In anticipation of the Writer’s Games kicking off this weekend, here are my thoughts on a book of short stories I recently enjoyed.
Why I picked it up:
I received a free e-book version of L. Ron Hubbard presents Writers of the Future volume 38 (amazon associate link) from the publisher through the Library Thing early reviewers program.
Because this is a collection of stories by contest winners, and says it is “the best new SF & Fantasy of the year” right on the cover, I had high expectations: I expected some really great science fiction and fantasy stories.
What I liked:
There is so much to like about this book! It opens with a gallery of color illustrations by the winners of the illustration contest, one for each story, that piqued my interest and created anticipation. There is a nice range of stories exploring times from Earth’s history to planets in the far future with some time travel in there as well. I noticed a recurring theme of the power of knowledge and the dangers of memory manipulation which I find very interesting. Before each story and essay there is an extensive, informative bio for the author and illustrator which helps orient the reader for each new experience.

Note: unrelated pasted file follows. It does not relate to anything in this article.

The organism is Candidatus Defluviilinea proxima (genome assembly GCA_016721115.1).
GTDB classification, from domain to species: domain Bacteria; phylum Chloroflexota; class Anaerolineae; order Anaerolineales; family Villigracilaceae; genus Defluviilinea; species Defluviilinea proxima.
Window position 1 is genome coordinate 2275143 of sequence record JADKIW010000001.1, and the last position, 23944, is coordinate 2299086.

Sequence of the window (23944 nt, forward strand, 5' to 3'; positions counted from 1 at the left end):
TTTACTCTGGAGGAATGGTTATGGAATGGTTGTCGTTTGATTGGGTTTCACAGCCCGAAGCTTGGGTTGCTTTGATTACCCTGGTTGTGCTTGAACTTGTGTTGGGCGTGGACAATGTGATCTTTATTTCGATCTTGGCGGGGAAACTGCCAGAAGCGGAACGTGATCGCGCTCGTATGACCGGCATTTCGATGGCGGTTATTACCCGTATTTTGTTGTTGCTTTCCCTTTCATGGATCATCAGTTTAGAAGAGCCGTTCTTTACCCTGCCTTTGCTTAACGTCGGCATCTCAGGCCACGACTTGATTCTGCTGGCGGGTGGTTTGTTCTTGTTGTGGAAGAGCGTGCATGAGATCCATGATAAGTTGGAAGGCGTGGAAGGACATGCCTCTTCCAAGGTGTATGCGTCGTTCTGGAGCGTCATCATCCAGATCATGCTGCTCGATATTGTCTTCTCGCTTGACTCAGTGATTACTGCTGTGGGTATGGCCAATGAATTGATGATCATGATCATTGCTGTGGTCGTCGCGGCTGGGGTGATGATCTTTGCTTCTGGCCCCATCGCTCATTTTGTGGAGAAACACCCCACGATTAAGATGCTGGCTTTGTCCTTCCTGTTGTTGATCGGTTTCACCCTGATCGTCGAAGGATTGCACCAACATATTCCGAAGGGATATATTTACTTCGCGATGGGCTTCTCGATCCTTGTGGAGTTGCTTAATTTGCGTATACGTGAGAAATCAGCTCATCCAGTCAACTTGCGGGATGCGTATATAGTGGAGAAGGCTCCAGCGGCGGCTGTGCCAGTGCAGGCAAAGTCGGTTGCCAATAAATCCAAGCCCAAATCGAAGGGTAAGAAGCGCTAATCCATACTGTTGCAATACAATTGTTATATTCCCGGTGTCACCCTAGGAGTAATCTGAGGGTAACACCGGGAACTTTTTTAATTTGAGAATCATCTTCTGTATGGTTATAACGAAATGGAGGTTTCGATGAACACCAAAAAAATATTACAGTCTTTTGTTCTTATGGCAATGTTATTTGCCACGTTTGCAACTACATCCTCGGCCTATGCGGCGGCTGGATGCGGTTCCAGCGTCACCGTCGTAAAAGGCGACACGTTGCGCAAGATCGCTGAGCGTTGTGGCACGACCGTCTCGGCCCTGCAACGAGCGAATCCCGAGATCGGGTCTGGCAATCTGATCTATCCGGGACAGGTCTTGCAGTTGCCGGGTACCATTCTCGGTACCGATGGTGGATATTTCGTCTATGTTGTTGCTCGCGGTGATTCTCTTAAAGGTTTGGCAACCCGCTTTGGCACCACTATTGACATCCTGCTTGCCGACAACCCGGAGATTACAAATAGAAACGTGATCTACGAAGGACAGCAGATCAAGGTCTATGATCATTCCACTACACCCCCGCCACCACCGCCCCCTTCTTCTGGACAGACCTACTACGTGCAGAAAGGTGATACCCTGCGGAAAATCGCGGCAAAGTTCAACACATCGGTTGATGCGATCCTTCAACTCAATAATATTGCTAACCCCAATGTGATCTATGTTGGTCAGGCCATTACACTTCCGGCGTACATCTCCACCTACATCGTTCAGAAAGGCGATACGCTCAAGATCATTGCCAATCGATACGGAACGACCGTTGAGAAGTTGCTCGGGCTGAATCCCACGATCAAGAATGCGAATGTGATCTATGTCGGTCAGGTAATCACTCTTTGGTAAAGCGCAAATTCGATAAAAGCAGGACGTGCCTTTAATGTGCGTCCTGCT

I especially enjoyed “The Single Most Important Piece of Advice” by Frank Herbert followed by one of his stories and then an essay by his son about teamwork and writing with others as he continues to create in his father’s world of Dune. Those three pieces in a row felt like a special moment.
The story by the editor David Farland that accompanies the cover illustration is also very special as it is the last story he wrote. He died only days after he finished editing this book.
What I didn’t like:
There were a couple of stories I didn’t like, and sadly, one of them was chosen as the opening story. This made it difficult for me to get into the book. But luckily, those intriguing, beautiful illustrations at the beginning and the craft essays throughout, pulled me further into the book. My personal preference would have been more science fiction and less fantasy.
Rating: ♦♦♦♦ 4 out of 5
Overall, I enjoyed the majority of the stories, the illustrations are beautiful, and I really liked the inclusion of craft essays and stories by Frank Herbert and other prominent authors and illustrators.